Gamasutra: The Art & Business of Making Gamesspacer
Games from the Trash: The History of the TRS-80
View All     RSS
October 24, 2014
arrowPress Releases
October 24, 2014
PR Newswire
View All

If you enjoy reading this site, you might also want to check out these UBM Tech sites:

Games from the Trash: The History of the TRS-80

November 26, 2012 Article Start Page 1 of 6 Next

Radio Shack's first computer was an underpowered but accessible and affordable unit -- and as with nearly any platform, quickly became home to games. In this retrospective, Gamasutra pays homage to a system beloved by many but mostly forgotten by everyone else.

The TRS-80 Arrives

In the mid-1970s, computer games as we know them today didn't really exist. There were coin-op arcade games, of course, just making the transition from analog circuitry to digital. And the likes of Adventure and Hunt the Wumpus existed on mysterious, arcane mainframe computers locked away on college campuses, likely plotting to take over the world.

There were "home computers," sold in kit form by companies like Heath Electronics, Ohio Scientific Instruments, and the Apple Computer Company. But these machines were the exclusive domain of the hardcore hobbyist armed with a soldering iron, a wire-wrapper and a thirst for technical knowledge.

A nascent support industry provided reference manuals, tip sheets and technical utilities; pre-packaged consumer software accounted for only a tiny fragment of the market, as most users simply preferred to write their own programs.

The executives at Tandy Corporation's Radio Shack division, including buyer and TRS-80 designer Don French, were in a unique position to observe the coming computer revolution. As more and more hobbyists hit the company's small shops looking for transistors and tools, it's likely that sales data contributed to the company's decision to introduce the TRS-80 Model I in August of 1977. Unlike most of its competitors, the new machine was a pre-built home computer, following the Apple II introduced earlier that same year.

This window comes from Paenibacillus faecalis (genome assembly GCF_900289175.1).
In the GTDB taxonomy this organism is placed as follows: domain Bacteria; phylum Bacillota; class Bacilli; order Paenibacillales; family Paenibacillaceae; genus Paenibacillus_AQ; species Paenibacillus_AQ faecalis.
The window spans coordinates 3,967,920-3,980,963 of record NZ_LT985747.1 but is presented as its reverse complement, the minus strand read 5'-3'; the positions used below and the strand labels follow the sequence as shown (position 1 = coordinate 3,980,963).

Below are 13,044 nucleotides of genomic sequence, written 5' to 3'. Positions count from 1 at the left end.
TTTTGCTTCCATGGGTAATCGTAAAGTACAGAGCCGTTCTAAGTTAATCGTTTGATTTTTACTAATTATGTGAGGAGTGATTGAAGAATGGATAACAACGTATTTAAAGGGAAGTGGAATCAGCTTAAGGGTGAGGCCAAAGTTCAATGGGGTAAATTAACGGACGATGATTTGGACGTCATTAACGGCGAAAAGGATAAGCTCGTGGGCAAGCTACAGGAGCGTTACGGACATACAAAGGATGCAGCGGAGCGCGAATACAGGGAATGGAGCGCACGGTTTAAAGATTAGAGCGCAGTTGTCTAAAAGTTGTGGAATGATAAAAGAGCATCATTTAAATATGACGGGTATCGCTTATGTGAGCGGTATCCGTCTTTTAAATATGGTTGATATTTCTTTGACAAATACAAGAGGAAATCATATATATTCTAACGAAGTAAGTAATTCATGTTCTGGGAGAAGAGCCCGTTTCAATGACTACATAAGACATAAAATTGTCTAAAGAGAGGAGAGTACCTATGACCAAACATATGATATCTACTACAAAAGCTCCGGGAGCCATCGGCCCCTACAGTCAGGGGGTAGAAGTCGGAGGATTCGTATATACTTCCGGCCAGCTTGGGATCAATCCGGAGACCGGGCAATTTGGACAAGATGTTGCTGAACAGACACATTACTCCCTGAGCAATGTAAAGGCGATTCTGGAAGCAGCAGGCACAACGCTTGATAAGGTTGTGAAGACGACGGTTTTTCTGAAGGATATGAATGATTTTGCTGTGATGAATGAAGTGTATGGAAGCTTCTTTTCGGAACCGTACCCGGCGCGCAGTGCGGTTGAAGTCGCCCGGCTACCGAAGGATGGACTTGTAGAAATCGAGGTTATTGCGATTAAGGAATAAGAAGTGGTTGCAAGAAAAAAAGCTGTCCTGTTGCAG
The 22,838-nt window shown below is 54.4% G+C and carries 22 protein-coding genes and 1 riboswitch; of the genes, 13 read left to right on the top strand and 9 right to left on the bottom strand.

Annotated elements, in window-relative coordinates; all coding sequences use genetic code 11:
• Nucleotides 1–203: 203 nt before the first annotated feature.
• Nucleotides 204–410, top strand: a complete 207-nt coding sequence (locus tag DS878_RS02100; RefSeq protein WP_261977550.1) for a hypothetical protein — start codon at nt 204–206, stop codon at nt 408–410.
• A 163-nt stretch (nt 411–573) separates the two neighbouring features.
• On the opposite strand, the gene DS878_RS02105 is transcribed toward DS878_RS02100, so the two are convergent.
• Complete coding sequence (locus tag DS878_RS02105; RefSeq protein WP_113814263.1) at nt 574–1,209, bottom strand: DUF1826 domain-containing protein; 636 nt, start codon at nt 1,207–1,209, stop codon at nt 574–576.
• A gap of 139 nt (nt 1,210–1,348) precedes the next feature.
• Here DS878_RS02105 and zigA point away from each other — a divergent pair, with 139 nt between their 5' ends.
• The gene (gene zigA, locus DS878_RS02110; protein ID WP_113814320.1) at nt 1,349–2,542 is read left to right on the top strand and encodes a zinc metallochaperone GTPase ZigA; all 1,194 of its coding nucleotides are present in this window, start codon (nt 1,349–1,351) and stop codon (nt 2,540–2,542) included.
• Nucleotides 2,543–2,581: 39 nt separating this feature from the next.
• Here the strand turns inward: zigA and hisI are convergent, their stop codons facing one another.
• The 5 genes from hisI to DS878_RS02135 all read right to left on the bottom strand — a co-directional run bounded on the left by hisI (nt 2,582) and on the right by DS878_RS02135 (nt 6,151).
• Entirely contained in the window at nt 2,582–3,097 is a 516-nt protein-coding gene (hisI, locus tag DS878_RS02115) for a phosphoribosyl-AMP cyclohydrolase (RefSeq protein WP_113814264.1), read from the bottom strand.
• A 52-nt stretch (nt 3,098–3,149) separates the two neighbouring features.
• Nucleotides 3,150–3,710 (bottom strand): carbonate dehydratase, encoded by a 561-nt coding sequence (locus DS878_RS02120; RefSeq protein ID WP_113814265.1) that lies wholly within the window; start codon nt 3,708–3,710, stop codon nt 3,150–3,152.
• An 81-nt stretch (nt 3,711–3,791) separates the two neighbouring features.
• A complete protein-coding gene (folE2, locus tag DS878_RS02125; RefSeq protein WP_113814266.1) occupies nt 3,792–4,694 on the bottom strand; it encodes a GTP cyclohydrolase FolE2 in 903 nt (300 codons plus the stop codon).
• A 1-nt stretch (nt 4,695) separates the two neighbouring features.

Like many Radio Shack products, the TRS-80 (often referred to as the "Trash-80" by fans and detractors alike) cut a few corners to balance price point and feature set against Tandy's profit margins. Features like additional memory, a numeric keypad and lowercase characters were sold as optional upgrades. The system was also notorious for its ability to interfere with local electronics, prompting the FCC to require some design changes by the time the improved Model III was released.

But Radio Shack had a marketing advantage over Apple in 1977 -- its existing stores provided a readymade distribution network, and as commercial software publishers began to emerge a few years later, many companies favored the TRS-80.

(Click for larger version)

The TRS-80 was hardly a gamer's dream; it was designed for "serious" home and business use, though users were hard pressed to find many practical uses for the primitive technology -- a 3 x 5 card and a pencil were still superior tools for most purposes. Radio Shack wasn't quite sure how to market the system to consumers beyond the type attracted by its basic technological appeal, usefulness be damned.

While the TRS-80 was intended to help file recipes and balance the household checkbook, good tools for actually doing so were slow in coming, and most required the additional expense of a disk drive. Many of these utilitarian software packages were promoted with appropriately dull black-and-white one-sheets -- three volumes of Real Estate software, anyone?

(Click for larger version)

It's hard to believe from a 21st century perspective, but Radio Shack's marketers didn't quite grasp the appeal of games as a way to sell home computers. This ad promoting a paltry launch selection of "Games and Novelty Programs" is just as uninspiring as the company's other software promos:

(Click for larger version)

Rather than focusing on games, it seems, Radio Shack thought they could market the TRS-80 to kids by licensing Superman from DC Comics, and forcing him to pitch the system in a giveaway comic book. This could have been a good idea, had it not misfired badly with a story about two kids helping the brain-addled hero fight a supervillain's flood disaster... by doing a whole bunch of math problems quickly and accurately with the TRS-80.

Fortunately, more entrepreneurial types realized that computer games were an exciting new concept that could survive and even thrive on a platform with limited resources. While the Shack was slow to add games to its official catalog, an army of enterprising programmers started putting the TRS-80 to more entertaining use.

The system's core Zilog Z-80 microprocessor had some arcade credibility -- it was used as the main CPU in a number of early Namco coin-ops, including Galaxian and Pac-Man. But the TRS-80 had limited graphics capabilities -- 128 x 48 strangely rectangular pixels, which could be displayed in binary black-or-white and no grayscale -- gave it a distinctive look. The machine's complete lack of onboard sound didn't help, and there were no official input peripherals available beyond the keyboard, mounted above the motherboard in the same gray plastic casing.